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Tasos Katopodis/Getty Images // supremecourt.gov

Despite outgoing President Donald Trump's loss in the 2020 election to President-elect Joe Biden, Republicans across the country are backing Trump's unprecedented effort to overturn the results of a presidential election.

Texas Attorney General Ken Paxton filed a lawsuit on behalf of his state in the Supreme Court against four swing states: Pennsylvania, Michigan, Georgia, and Wisconsin—all of which Biden won.

Unlike Trump's lie-ridden Twitter feed, the lawsuit doesn't assert that widespread voter fraud actually tipped the race to Biden, but that pandemic-induced changes to each state's elections process violated federal law and made any potential fraud undetectable.

The case has been summarily mocked by experts who believe that even the conservative Supreme Court won't grant the case standing, citing its faulty math and the ridiculous argument that states should be able to dictate the election laws of other states in the union, potentially overturning their election results.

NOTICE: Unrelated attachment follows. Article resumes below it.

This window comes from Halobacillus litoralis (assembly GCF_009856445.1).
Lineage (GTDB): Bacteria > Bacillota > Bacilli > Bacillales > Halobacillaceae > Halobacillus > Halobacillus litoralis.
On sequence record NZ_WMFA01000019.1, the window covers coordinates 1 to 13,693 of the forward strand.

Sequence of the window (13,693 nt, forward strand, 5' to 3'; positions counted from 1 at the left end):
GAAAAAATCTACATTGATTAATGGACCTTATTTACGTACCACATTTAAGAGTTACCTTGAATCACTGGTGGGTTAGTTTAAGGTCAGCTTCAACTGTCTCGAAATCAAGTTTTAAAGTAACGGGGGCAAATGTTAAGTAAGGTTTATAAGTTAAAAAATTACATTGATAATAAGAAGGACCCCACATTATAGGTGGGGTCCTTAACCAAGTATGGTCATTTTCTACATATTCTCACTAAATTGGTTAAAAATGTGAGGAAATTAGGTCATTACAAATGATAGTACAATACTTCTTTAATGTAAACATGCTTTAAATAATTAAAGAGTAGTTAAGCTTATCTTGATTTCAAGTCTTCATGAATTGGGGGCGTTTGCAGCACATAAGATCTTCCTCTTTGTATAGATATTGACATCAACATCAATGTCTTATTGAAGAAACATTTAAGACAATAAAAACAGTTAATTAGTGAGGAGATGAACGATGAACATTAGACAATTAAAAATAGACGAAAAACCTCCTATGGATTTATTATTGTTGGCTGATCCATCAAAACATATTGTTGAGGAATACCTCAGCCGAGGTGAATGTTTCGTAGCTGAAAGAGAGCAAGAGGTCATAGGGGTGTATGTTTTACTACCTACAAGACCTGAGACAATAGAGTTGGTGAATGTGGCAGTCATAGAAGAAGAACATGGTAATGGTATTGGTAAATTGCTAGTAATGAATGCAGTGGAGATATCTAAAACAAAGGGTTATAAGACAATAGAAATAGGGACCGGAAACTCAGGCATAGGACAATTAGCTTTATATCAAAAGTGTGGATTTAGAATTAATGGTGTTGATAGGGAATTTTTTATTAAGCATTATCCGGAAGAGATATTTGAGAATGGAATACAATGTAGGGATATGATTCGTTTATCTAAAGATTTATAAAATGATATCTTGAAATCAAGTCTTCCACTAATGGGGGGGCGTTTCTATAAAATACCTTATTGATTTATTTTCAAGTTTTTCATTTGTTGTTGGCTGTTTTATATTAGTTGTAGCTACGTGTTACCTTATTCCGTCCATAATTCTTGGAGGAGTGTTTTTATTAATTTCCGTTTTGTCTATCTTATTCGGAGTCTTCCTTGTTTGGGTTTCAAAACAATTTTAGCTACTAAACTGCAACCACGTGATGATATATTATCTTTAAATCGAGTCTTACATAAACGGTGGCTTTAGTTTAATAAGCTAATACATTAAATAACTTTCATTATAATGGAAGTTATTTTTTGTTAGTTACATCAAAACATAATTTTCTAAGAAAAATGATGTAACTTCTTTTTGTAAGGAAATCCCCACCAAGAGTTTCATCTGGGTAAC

Nevertheless, multiple red states have filed amicus briefings in support of the suit and even filed to intervene and join the plaintiffs.

Now—in an even more ridiculous turn—states that don't actually exist are filing amicus briefings in hopes of bolstering the shoddy case.

Robert E. Thomas III filed an amicus brief on behalf of the nonexistent states "New California" and "New Nevada," claiming that voters who registered on the day of the election were treated differently than voters who registered early, and that "disparate treatment is a violation of the Equal Protection Clause of the Fourteenth Amendment."

The brief generated even more ridicule and rebuke for the attempted overthrow of the election.






Some are accusing the fake states of sedition, along with the 126 very real Republican lawmakers who filed briefings supporting the suit.



Despite their protests, President-elect Biden and Vice President-elect Kamala Harris will be inaugurated on January 20th.